Colonoscopy Alternatives: Exploring Other Procedures To Detect Colon Cancer

Getting screened for colon cancer is one of those things in life that most people know are important, but they don't want to do it.

Regular colon screenings are important because they can help find precancerous polyps, which can be removed before they turn into cancer.

Colon cancer is also easier to treat and has a much better success rate when caught early.

Colonoscopies are one of the most popular procedure methods among colorectal surgeons when trying to detect colon cancer.

The procedure involves inserting a long thin tube with a camera and light (called a colonoscope) into the rectum. Once the camera is inserted into the colon, the doctor can get a clear picture of any abnormalities.

Colonoscopies are the preferred colon cancer screening method. However, many patients would rather try a less invasive procedure.

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Why do some people dislike colonoscopies?

A colonoscopy is an invasive procedure, but the patient is fully or partially sedated most of the time. Even so, many people are apprehensive about getting this procedure done for several reasons, including:

  • The procedure can be expensive

  • You have to take time off of work

  • The procedure itself can seem uncomfortable and a little embarrassing

  • You need to find someone to give you a ride home after the procedure

  • The day before a colonoscopy, you have to drink a bitter-tasting liquid to clean out your colon, which often means frequent toilet visits afterward. You will need to have a liquid diet and fast to try and ensure the colon is as empty as possible before your colonoscopy. 

  • As biopsies or polyps are potentially removed, there is a risk of bleeding or, rarely, a perforated bowel. 

What are some alternatives to a colonoscopy?

If you are unsure about getting screened for colon cancer just because you are worried about getting a colonoscopy, there are a few alternative solutions that may be right for you.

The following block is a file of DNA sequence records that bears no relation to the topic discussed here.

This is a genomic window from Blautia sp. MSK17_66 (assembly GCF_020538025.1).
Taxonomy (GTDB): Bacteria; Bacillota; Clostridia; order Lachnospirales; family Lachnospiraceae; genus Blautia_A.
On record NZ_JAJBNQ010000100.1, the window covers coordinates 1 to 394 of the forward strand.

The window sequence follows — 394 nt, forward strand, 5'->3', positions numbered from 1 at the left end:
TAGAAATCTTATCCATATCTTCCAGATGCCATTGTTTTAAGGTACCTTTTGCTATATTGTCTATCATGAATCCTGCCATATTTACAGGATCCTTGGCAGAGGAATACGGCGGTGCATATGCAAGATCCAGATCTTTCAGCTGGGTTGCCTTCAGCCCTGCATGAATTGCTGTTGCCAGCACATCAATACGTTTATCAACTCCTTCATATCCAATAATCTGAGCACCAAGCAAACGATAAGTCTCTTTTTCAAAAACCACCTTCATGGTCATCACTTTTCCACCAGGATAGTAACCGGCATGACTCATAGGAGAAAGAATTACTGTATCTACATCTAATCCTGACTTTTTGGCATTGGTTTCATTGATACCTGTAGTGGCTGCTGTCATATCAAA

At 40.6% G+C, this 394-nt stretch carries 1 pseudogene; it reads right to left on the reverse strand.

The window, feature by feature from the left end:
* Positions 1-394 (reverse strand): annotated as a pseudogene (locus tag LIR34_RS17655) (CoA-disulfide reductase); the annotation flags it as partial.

1. Double-contrast barium enema

For this procedure, a tube is gently placed into the rectum to insert a silver-white metallic liquid (barium) into the colon. Once the metallic compound is in place, the doctor will then use an x-ray to get a better look at the inside of your colon and check for any abnormalities. As x-rays pick up metal, if the liquid is pushed aside by anything, it will indicate a potential mass.


  • Less expensive than a colonoscopy

  • Can easily find lesions and other abnormalities in the narrowest parts of the colon

  • You do not have to be sedated for the procedure.


  • Requires a similar pre-procedure diet and laxative regimen as a colonoscopy

  • Exposes you to a small level of radiation from the x-ray

  • If polyps are found during the procedure, you will still need to get a colonoscopy for their removal

  • The procedure can be uncomfortable or embarrassing for some people

  • May not detect cancers further up in the colon

2. Sigmoidoscopy

A sigmoidoscopy is often done to investigate when someone has bright red bleeding thought to be from the lower part of the colon or rectum. This procedure is similar to a colonoscopy. A thin, flexible tube with a camera and light at the end of it is inserted into the rectum and travels to a small portion of the colon.


  • Usually does not require sedation

  • It only takes around 15 minutes to complete

  • Has fewer risks than a colonoscopy


  • It can be uncomfortable. Some people experience lower belly pain and cramping during the procedure.

  • Cannot check the entire colon; only checks a small portion of the large intestine.

3. Fecal immunochemical testing (FIT)

The FIT test can detect any blood in your stool, which can be a sign of colon cancer. You can usually perform this test at home. You simply collect a stool sample and then send it to your doctor. Your doctor will then examine the sample to check for any blood or other abnormalities.